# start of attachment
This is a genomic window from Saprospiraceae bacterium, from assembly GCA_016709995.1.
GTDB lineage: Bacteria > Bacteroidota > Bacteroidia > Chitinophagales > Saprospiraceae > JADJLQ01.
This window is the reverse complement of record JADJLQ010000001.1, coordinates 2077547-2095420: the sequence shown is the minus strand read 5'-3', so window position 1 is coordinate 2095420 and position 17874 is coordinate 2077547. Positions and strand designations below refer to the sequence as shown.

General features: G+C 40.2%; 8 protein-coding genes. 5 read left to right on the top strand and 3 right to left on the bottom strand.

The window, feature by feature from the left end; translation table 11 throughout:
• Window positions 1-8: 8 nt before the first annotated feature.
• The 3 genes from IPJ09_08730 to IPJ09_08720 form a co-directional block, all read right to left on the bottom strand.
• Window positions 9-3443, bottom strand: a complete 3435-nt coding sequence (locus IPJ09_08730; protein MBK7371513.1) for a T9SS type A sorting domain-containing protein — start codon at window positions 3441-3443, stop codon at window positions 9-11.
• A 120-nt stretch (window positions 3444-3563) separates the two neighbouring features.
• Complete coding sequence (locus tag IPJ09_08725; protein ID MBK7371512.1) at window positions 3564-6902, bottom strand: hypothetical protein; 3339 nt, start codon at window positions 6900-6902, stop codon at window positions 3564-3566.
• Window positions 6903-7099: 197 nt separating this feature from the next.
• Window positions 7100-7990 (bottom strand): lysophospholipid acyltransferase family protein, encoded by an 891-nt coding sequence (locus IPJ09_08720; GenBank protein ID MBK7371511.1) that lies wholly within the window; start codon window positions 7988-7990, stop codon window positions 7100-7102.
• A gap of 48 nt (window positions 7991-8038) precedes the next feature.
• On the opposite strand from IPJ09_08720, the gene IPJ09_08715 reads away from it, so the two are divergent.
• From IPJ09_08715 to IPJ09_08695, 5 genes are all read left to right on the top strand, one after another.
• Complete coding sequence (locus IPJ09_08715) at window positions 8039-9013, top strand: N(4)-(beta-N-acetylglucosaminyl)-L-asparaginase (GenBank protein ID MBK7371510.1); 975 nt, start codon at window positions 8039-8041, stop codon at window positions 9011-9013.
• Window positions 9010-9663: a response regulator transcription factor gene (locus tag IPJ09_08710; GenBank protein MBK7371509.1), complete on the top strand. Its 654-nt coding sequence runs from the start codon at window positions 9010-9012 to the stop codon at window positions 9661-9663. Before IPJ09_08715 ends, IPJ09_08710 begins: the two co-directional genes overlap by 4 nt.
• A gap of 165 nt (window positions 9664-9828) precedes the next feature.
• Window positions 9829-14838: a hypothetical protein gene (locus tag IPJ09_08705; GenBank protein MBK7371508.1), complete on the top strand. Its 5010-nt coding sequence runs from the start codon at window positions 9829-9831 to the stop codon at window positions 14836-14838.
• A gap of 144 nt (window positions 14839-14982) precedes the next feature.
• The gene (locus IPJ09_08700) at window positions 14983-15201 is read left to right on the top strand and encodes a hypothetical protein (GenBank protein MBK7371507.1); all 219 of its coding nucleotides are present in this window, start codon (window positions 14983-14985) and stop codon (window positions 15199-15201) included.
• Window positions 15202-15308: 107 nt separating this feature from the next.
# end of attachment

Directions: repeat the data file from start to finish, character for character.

This is a genomic window from Saprospiraceae bacterium, from assembly GCA_016709995.1.
GTDB lineage: Bacteria > Bacteroidota > Bacteroidia > Chitinophagales > Saprospiraceae > JADJLQ01.
This window is the reverse complement of record JADJLQ010000001.1, coordinates 2077547-2095420: the sequence shown is the minus strand read 5'-3', so window position 1 is coordinate 2095420 and position 17874 is coordinate 2077547. Positions and strand designations below refer to the sequence as shown.

General features: G+C 40.2%; 8 protein-coding genes. 5 read left to right on the top strand and 3 right to left on the bottom strand.

The window, feature by feature from the left end; translation table 11 throughout:
• Window positions 1-8: 8 nt before the first annotated feature.
• The 3 genes from IPJ09_08730 to IPJ09_08720 form a co-directional block, all read right to left on the bottom strand.
• Window positions 9-3443, bottom strand: a complete 3435-nt coding sequence (locus IPJ09_08730; protein MBK7371513.1) for a T9SS type A sorting domain-containing protein — start codon at window positions 3441-3443, stop codon at window positions 9-11.
• A 120-nt stretch (window positions 3444-3563) separates the two neighbouring features.
• Complete coding sequence (locus tag IPJ09_08725; protein ID MBK7371512.1) at window positions 3564-6902, bottom strand: hypothetical protein; 3339 nt, start codon at window positions 6900-6902, stop codon at window positions 3564-3566.
• Window positions 6903-7099: 197 nt separating this feature from the next.
• Window positions 7100-7990 (bottom strand): lysophospholipid acyltransferase family protein, encoded by an 891-nt coding sequence (locus IPJ09_08720; GenBank protein ID MBK7371511.1) that lies wholly within the window; start codon window positions 7988-7990, stop codon window positions 7100-7102.
• A gap of 48 nt (window positions 7991-8038) precedes the next feature.
• On the opposite strand from IPJ09_08720, the gene IPJ09_08715 reads away from it, so the two are divergent.
• From IPJ09_08715 to IPJ09_08695, 5 genes are all read left to right on the top strand, one after another.
• Complete coding sequence (locus IPJ09_08715) at window positions 8039-9013, top strand: N(4)-(beta-N-acetylglucosaminyl)-L-asparaginase (GenBank protein ID MBK7371510.1); 975 nt, start codon at window positions 8039-8041, stop codon at window positions 9011-9013.
• Window positions 9010-9663: a response regulator transcription factor gene (locus tag IPJ09_08710; GenBank protein MBK7371509.1), complete on the top strand. Its 654-nt coding sequence runs from the start codon at window positions 9010-9012 to the stop codon at window positions 9661-9663. Before IPJ09_08715 ends, IPJ09_08710 begins: the two co-directional genes overlap by 4 nt.
• A gap of 165 nt (window positions 9664-9828) precedes the next feature.
• Window positions 9829-14838: a hypothetical protein gene (locus tag IPJ09_08705; GenBank protein MBK7371508.1), complete on the top strand. Its 5010-nt coding sequence runs from the start codon at window positions 9829-9831 to the stop codon at window positions 14836-14838.
• A gap of 144 nt (window positions 14839-14982) precedes the next feature.
• The gene (locus IPJ09_08700) at window positions 14983-15201 is read left to right on the top strand and encodes a hypothetical protein (GenBank protein MBK7371507.1); all 219 of its coding nucleotides are present in this window, start codon (window positions 14983-14985) and stop codon (window positions 15199-15201) included.
• Window positions 15202-15308: 107 nt separating this feature from the next.